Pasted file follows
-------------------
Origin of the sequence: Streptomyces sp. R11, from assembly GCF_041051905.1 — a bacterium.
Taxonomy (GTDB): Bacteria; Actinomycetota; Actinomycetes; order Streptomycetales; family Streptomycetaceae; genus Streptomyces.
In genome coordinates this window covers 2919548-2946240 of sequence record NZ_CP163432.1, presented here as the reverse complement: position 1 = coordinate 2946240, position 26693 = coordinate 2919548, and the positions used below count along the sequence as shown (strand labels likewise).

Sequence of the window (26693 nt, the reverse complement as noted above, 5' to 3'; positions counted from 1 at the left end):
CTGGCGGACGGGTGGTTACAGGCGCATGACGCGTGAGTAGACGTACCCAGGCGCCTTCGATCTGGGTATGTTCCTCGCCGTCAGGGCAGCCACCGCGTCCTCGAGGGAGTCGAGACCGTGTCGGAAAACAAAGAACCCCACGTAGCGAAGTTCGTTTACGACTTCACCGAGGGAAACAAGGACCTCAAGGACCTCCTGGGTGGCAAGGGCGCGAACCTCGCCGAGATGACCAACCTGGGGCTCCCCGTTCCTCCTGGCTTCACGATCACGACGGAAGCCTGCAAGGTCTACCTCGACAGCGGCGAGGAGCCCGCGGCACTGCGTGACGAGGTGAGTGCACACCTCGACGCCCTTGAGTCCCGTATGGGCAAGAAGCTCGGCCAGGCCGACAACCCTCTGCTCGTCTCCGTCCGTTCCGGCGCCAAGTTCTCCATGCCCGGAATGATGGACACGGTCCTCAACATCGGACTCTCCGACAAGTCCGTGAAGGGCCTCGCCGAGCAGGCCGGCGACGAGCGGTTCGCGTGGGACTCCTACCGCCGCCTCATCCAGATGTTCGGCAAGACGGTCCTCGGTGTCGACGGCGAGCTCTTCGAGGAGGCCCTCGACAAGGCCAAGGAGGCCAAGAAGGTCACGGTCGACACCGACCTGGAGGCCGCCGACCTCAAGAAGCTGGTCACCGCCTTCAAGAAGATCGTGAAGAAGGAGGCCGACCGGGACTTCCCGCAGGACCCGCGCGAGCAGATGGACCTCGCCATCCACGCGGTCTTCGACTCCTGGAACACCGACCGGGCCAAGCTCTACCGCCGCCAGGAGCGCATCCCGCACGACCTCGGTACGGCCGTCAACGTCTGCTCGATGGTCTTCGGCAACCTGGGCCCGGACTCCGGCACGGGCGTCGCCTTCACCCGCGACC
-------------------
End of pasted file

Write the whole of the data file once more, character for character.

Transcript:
Origin of the sequence: Streptomyces sp. R11, from assembly GCF_041051905.1 — a bacterium.
Taxonomy (GTDB): Bacteria; Actinomycetota; Actinomycetes; order Streptomycetales; family Streptomycetaceae; genus Streptomyces.
In genome coordinates this window covers 2919548-2946240 of sequence record NZ_CP163432.1, presented here as the reverse complement: position 1 = coordinate 2946240, position 26693 = coordinate 2919548, and the positions used below count along the sequence as shown (strand labels likewise).

Sequence of the window (26693 nt, the reverse complement as noted above, 5' to 3'; positions counted from 1 at the left end):
CTGGCGGACGGGTGGTTACAGGCGCATGACGCGTGAGTAGACGTACCCAGGCGCCTTCGATCTGGGTATGTTCCTCGCCGTCAGGGCAGCCACCGCGTCCTCGAGGGAGTCGAGACCGTGTCGGAAAACAAAGAACCCCACGTAGCGAAGTTCGTTTACGACTTCACCGAGGGAAACAAGGACCTCAAGGACCTCCTGGGTGGCAAGGGCGCGAACCTCGCCGAGATGACCAACCTGGGGCTCCCCGTTCCTCCTGGCTTCACGATCACGACGGAAGCCTGCAAGGTCTACCTCGACAGCGGCGAGGAGCCCGCGGCACTGCGTGACGAGGTGAGTGCACACCTCGACGCCCTTGAGTCCCGTATGGGCAAGAAGCTCGGCCAGGCCGACAACCCTCTGCTCGTCTCCGTCCGTTCCGGCGCCAAGTTCTCCATGCCCGGAATGATGGACACGGTCCTCAACATCGGACTCTCCGACAAGTCCGTGAAGGGCCTCGCCGAGCAGGCCGGCGACGAGCGGTTCGCGTGGGACTCCTACCGCCGCCTCATCCAGATGTTCGGCAAGACGGTCCTCGGTGTCGACGGCGAGCTCTTCGAGGAGGCCCTCGACAAGGCCAAGGAGGCCAAGAAGGTCACGGTCGACACCGACCTGGAGGCCGCCGACCTCAAGAAGCTGGTCACCGCCTTCAAGAAGATCGTGAAGAAGGAGGCCGACCGGGACTTCCCGCAGGACCCGCGCGAGCAGATGGACCTCGCCATCCACGCGGTCTTCGACTCCTGGAACACCGACCGGGCCAAGCTCTACCGCCGCCAGGAGCGCATCCCGCACGACCTCGGTACGGCCGTCAACGTCTGCTCGATGGTCTTCGGCAACCTGGGCCCGGACTCCGGCACGGGCGTCGCCTTCACCCGCGACC